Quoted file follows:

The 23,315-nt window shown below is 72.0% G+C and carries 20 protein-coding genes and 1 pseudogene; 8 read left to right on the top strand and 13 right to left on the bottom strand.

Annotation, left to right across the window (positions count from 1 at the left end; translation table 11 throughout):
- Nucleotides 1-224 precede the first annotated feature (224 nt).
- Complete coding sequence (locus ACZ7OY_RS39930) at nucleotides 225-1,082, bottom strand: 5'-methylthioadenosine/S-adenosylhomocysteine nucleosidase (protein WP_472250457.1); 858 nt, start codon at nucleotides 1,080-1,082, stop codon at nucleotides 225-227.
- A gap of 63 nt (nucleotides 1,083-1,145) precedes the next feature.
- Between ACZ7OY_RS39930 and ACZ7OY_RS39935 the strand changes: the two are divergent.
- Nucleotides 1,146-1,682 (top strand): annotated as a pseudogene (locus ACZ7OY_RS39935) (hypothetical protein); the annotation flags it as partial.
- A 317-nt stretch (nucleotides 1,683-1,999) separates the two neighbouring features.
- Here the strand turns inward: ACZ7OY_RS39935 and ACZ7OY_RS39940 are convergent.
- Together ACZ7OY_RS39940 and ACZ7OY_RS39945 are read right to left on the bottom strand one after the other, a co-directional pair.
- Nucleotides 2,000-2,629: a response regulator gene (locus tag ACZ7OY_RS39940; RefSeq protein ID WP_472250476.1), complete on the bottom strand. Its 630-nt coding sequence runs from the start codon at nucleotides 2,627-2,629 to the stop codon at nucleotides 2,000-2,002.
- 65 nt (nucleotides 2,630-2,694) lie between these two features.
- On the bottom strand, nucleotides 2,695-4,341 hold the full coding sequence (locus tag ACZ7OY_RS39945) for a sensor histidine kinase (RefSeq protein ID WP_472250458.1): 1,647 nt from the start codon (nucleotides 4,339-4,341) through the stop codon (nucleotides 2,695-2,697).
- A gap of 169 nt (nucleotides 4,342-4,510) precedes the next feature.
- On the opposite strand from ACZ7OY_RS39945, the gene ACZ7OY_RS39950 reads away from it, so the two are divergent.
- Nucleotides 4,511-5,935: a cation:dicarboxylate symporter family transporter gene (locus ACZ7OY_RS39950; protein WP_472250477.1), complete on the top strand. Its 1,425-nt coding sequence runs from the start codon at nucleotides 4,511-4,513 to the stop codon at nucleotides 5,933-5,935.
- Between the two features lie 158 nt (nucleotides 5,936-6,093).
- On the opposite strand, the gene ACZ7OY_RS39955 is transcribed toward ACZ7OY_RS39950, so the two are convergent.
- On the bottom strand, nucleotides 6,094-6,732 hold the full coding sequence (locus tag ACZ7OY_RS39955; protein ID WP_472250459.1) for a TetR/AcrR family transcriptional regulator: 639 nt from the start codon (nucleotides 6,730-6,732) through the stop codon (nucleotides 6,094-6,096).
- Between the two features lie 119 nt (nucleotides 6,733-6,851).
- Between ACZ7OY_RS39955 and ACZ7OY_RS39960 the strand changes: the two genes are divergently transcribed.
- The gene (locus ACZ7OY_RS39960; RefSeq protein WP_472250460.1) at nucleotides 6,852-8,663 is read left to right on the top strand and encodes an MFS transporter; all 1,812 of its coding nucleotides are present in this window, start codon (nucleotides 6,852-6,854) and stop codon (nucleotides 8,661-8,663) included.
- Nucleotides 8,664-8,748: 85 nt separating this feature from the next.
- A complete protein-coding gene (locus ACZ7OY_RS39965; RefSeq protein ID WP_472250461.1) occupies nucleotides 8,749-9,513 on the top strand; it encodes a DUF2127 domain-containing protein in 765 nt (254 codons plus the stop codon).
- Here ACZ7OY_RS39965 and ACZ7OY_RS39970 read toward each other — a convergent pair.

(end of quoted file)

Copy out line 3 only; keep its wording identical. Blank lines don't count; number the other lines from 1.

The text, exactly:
- Nucleotides 1-224 precede the first annotated feature (224 nt).